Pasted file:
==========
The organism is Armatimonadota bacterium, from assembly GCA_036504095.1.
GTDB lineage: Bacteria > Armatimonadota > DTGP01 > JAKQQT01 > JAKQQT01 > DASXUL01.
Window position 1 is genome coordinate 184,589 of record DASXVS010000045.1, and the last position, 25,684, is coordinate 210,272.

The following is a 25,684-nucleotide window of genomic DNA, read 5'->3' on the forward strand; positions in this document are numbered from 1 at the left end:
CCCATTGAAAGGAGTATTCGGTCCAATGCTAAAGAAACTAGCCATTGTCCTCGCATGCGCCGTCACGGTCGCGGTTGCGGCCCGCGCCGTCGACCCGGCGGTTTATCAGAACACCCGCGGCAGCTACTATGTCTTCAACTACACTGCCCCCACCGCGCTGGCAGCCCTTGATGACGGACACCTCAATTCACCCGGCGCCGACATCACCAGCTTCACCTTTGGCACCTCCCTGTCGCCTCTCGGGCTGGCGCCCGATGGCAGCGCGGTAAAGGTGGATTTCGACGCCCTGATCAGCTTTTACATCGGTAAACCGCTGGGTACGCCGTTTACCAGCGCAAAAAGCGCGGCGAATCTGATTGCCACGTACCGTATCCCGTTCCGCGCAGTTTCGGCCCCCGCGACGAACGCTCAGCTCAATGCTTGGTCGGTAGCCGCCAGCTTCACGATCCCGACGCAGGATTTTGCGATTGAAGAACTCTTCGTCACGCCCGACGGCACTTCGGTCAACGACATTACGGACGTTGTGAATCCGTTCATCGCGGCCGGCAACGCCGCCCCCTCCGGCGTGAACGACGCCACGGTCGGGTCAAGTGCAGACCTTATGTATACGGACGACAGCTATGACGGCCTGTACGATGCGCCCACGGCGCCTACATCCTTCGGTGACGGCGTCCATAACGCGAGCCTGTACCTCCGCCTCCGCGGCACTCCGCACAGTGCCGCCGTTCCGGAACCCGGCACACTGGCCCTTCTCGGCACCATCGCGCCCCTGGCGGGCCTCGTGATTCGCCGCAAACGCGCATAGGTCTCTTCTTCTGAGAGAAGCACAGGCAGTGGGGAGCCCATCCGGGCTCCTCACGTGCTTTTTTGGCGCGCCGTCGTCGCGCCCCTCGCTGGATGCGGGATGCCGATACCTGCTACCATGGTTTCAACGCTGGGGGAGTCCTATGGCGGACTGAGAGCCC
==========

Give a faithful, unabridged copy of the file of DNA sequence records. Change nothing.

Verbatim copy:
The organism is Armatimonadota bacterium, from assembly GCA_036504095.1.
GTDB lineage: Bacteria > Armatimonadota > DTGP01 > JAKQQT01 > JAKQQT01 > DASXUL01.
Window position 1 is genome coordinate 184,589 of record DASXVS010000045.1, and the last position, 25,684, is coordinate 210,272.

The following is a 25,684-nucleotide window of genomic DNA, read 5'->3' on the forward strand; positions in this document are numbered from 1 at the left end:
CCCATTGAAAGGAGTATTCGGTCCAATGCTAAAGAAACTAGCCATTGTCCTCGCATGCGCCGTCACGGTCGCGGTTGCGGCCCGCGCCGTCGACCCGGCGGTTTATCAGAACACCCGCGGCAGCTACTATGTCTTCAACTACACTGCCCCCACCGCGCTGGCAGCCCTTGATGACGGACACCTCAATTCACCCGGCGCCGACATCACCAGCTTCACCTTTGGCACCTCCCTGTCGCCTCTCGGGCTGGCGCCCGATGGCAGCGCGGTAAAGGTGGATTTCGACGCCCTGATCAGCTTTTACATCGGTAAACCGCTGGGTACGCCGTTTACCAGCGCAAAAAGCGCGGCGAATCTGATTGCCACGTACCGTATCCCGTTCCGCGCAGTTTCGGCCCCCGCGACGAACGCTCAGCTCAATGCTTGGTCGGTAGCCGCCAGCTTCACGATCCCGACGCAGGATTTTGCGATTGAAGAACTCTTCGTCACGCCCGACGGCACTTCGGTCAACGACATTACGGACGTTGTGAATCCGTTCATCGCGGCCGGCAACGCCGCCCCCTCCGGCGTGAACGACGCCACGGTCGGGTCAAGTGCAGACCTTATGTATACGGACGACAGCTATGACGGCCTGTACGATGCGCCCACGGCGCCTACATCCTTCGGTGACGGCGTCCATAACGCGAGCCTGTACCTCCGCCTCCGCGGCACTCCGCACAGTGCCGCCGTTCCGGAACCCGGCACACTGGCCCTTCTCGGCACCATCGCGCCCCTGGCGGGCCTCGTGATTCGCCGCAAACGCGCATAGGTCTCTTCTTCTGAGAGAAGCACAGGCAGTGGGGAGCCCATCCGGGCTCCTCACGTGCTTTTTTGGCGCGCCGTCGTCGCGCCCCTCGCTGGATGCGGGATGCCGATACCTGCTACCATGGTTTCAACGCTGGGGGAGTCCTATGGCGGACTGAGAGCCC